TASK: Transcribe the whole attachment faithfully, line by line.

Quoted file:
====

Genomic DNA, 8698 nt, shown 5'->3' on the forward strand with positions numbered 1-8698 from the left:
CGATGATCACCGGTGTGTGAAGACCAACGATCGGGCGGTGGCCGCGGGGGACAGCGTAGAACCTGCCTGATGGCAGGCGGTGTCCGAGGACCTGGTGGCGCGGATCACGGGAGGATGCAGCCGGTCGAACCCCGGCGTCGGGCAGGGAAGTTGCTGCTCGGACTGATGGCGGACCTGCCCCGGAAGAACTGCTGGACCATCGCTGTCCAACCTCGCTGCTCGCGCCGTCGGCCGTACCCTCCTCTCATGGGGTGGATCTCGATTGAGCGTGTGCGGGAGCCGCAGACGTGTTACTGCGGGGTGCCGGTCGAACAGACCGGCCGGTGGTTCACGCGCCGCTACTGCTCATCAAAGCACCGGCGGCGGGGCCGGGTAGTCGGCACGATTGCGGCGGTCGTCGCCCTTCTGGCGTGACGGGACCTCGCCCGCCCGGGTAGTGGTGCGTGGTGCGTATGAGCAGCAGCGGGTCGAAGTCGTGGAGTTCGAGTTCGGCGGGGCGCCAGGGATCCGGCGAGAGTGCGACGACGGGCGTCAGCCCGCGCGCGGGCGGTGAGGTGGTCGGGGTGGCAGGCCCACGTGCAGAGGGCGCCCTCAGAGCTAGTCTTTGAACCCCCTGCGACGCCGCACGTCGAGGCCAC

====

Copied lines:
Genomic DNA, 8698 nt, shown 5'->3' on the forward strand with positions numbered 1-8698 from the left:
CGATGATCACCGGTGTGTGAAGACCAACGATCGGGCGGTGGCCGCGGGGGACAGCGTAGAACCTGCCTGATGGCAGGCGGTGTCCGAGGACCTGGTGGCGCGGATCACGGGAGGATGCAGCCGGTCGAACCCCGGCGTCGGGCAGGGAAGTTGCTGCTCGGACTGATGGCGGACCTGCCCCGGAAGAACTGCTGGACCATCGCTGTCCAACCTCGCTGCTCGCGCCGTCGGCCGTACCCTCCTCTCATGGGGTGGATCTCGATTGAGCGTGTGCGGGAGCCGCAGACGTGTTACTGCGGGGTGCCGGTCGAACAGACCGGCCGGTGGTTCACGCGCCGCTACTGCTCATCAAAGCACCGGCGGCGGGGCCGGGTAGTCGGCACGATTGCGGCGGTCGTCGCCCTTCTGGCGTGACGGGACCTCGCCCGCCCGGGTAGTGGTGCGTGGTGCGTATGAGCAGCAGCGGGTCGAAGTCGTGGAGTTCGAGTTCGGCGGGGCGCCAGGGATCCGGCGAGAGTGCGACGACGGGCGTCAGCCCGCGCGCGGGCGGTGAGGTGGTCGGGGTGGCAGGCCCACGTGCAGAGGGCGCCCTCAGAGCTAGTCTTTGAACCCCCTGCGACGCCGCACGTCGAGGCCAC